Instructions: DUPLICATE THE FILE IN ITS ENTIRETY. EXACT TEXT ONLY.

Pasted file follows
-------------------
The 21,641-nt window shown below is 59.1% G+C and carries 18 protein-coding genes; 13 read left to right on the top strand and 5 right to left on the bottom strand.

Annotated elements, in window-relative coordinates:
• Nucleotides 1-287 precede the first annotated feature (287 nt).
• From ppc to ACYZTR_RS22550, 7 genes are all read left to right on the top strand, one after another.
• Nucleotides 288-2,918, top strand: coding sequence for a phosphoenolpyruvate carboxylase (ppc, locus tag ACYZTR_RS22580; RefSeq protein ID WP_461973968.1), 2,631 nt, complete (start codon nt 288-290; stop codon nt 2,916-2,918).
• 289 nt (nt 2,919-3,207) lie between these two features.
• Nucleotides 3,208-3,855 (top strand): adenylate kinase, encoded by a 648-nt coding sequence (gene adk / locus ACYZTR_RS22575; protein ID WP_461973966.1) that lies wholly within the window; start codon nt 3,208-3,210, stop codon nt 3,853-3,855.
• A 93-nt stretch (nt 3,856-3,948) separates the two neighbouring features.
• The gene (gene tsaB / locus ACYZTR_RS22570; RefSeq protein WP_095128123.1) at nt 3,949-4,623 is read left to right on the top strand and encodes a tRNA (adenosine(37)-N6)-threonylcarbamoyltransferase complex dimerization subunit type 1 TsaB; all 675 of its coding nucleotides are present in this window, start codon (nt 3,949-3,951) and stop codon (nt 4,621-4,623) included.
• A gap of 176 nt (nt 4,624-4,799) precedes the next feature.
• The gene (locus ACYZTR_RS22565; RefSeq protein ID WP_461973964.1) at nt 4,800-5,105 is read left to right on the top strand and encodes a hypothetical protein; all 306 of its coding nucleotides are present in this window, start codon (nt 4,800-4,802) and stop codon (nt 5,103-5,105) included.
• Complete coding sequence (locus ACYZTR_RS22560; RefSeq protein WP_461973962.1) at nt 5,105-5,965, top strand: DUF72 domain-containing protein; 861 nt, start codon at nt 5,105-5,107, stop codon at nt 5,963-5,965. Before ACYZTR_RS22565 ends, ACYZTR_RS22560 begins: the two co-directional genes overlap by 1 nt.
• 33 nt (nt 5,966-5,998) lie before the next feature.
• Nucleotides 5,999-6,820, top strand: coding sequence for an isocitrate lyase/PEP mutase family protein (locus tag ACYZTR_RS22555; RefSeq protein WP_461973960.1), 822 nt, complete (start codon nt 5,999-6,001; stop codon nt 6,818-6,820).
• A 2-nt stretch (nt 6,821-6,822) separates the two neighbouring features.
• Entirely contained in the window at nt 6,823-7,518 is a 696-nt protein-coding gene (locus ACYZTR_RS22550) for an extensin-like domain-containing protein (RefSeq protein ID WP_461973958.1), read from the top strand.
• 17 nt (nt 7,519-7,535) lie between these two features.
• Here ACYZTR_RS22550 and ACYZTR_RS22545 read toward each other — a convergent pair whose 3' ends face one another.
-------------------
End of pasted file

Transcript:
The 21,641-nt window shown below is 59.1% G+C and carries 18 protein-coding genes; 13 read left to right on the top strand and 5 right to left on the bottom strand.

Annotated elements, in window-relative coordinates:
• Nucleotides 1-287 precede the first annotated feature (287 nt).
• From ppc to ACYZTR_RS22550, 7 genes are all read left to right on the top strand, one after another.
• Nucleotides 288-2,918, top strand: coding sequence for a phosphoenolpyruvate carboxylase (ppc, locus tag ACYZTR_RS22580; RefSeq protein ID WP_461973968.1), 2,631 nt, complete (start codon nt 288-290; stop codon nt 2,916-2,918).
• 289 nt (nt 2,919-3,207) lie between these two features.
• Nucleotides 3,208-3,855 (top strand): adenylate kinase, encoded by a 648-nt coding sequence (gene adk / locus ACYZTR_RS22575; protein ID WP_461973966.1) that lies wholly within the window; start codon nt 3,208-3,210, stop codon nt 3,853-3,855.
• A 93-nt stretch (nt 3,856-3,948) separates the two neighbouring features.
• The gene (gene tsaB / locus ACYZTR_RS22570; RefSeq protein WP_095128123.1) at nt 3,949-4,623 is read left to right on the top strand and encodes a tRNA (adenosine(37)-N6)-threonylcarbamoyltransferase complex dimerization subunit type 1 TsaB; all 675 of its coding nucleotides are present in this window, start codon (nt 3,949-3,951) and stop codon (nt 4,621-4,623) included.
• A gap of 176 nt (nt 4,624-4,799) precedes the next feature.
• The gene (locus ACYZTR_RS22565; RefSeq protein ID WP_461973964.1) at nt 4,800-5,105 is read left to right on the top strand and encodes a hypothetical protein; all 306 of its coding nucleotides are present in this window, start codon (nt 4,800-4,802) and stop codon (nt 5,103-5,105) included.
• Complete coding sequence (locus ACYZTR_RS22560; RefSeq protein WP_461973962.1) at nt 5,105-5,965, top strand: DUF72 domain-containing protein; 861 nt, start codon at nt 5,105-5,107, stop codon at nt 5,963-5,965. Before ACYZTR_RS22565 ends, ACYZTR_RS22560 begins: the two co-directional genes overlap by 1 nt.
• 33 nt (nt 5,966-5,998) lie before the next feature.
• Nucleotides 5,999-6,820, top strand: coding sequence for an isocitrate lyase/PEP mutase family protein (locus tag ACYZTR_RS22555; RefSeq protein WP_461973960.1), 822 nt, complete (start codon nt 5,999-6,001; stop codon nt 6,818-6,820).
• A 2-nt stretch (nt 6,821-6,822) separates the two neighbouring features.
• Entirely contained in the window at nt 6,823-7,518 is a 696-nt protein-coding gene (locus ACYZTR_RS22550) for an extensin-like domain-containing protein (RefSeq protein ID WP_461973958.1), read from the top strand.
• 17 nt (nt 7,519-7,535) lie between these two features.
• Here ACYZTR_RS22550 and ACYZTR_RS22545 read toward each other — a convergent pair whose 3' ends face one another.